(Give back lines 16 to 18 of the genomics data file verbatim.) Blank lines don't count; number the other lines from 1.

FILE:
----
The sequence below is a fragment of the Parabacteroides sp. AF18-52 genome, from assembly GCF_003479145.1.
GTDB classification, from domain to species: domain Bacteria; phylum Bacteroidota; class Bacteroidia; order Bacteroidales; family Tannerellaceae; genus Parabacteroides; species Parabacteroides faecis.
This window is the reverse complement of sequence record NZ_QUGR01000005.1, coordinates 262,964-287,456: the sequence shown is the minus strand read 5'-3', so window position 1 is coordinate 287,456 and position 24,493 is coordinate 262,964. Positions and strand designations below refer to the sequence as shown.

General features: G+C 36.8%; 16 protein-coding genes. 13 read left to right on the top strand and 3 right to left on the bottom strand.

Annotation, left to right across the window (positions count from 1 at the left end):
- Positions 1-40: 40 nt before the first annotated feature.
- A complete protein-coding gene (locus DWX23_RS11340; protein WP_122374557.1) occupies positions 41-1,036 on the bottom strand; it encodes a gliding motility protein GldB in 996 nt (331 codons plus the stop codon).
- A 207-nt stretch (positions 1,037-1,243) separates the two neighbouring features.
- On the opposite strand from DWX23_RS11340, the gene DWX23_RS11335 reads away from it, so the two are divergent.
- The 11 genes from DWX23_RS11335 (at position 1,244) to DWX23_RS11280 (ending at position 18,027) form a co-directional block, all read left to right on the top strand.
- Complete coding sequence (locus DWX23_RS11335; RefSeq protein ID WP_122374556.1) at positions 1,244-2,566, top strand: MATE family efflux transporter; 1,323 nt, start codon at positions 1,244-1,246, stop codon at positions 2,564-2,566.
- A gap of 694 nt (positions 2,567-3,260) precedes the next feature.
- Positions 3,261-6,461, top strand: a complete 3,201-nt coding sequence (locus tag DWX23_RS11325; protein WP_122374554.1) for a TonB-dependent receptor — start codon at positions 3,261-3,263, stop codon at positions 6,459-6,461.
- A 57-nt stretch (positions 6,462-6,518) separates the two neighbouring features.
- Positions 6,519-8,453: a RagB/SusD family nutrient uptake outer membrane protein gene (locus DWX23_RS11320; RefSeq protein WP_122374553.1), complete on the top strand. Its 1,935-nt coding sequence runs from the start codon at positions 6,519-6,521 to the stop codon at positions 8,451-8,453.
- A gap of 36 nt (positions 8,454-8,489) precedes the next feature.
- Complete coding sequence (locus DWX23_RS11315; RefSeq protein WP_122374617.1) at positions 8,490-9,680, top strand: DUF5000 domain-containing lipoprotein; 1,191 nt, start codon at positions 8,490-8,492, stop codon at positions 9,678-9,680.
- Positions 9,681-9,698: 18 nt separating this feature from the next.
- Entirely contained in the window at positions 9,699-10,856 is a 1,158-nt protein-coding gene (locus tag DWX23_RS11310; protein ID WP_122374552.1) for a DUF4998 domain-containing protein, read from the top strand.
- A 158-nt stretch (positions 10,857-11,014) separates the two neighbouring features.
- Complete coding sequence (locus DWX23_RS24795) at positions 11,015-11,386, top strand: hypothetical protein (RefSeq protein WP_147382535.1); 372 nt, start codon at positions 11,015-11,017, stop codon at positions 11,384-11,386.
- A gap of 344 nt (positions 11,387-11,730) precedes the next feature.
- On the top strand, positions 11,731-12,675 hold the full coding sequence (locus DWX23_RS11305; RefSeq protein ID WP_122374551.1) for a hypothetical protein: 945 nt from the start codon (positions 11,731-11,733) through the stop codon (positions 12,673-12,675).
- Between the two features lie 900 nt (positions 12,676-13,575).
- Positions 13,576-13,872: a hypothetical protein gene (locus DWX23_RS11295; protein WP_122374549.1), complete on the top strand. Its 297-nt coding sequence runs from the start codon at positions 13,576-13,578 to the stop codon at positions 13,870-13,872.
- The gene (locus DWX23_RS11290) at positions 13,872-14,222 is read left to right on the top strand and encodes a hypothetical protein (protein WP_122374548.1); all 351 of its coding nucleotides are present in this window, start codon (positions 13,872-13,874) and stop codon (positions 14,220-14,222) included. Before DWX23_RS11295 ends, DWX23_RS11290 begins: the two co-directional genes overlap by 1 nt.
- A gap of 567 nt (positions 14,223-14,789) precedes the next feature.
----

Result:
- A gap of 36 nt (positions 8,454-8,489) precedes the next feature.
- Complete coding sequence (locus DWX23_RS11315; RefSeq protein WP_122374617.1) at positions 8,490-9,680, top strand: DUF5000 domain-containing lipoprotein; 1,191 nt, start codon at positions 8,490-8,492, stop codon at positions 9,678-9,680.
- Positions 9,681-9,698: 18 nt separating this feature from the next.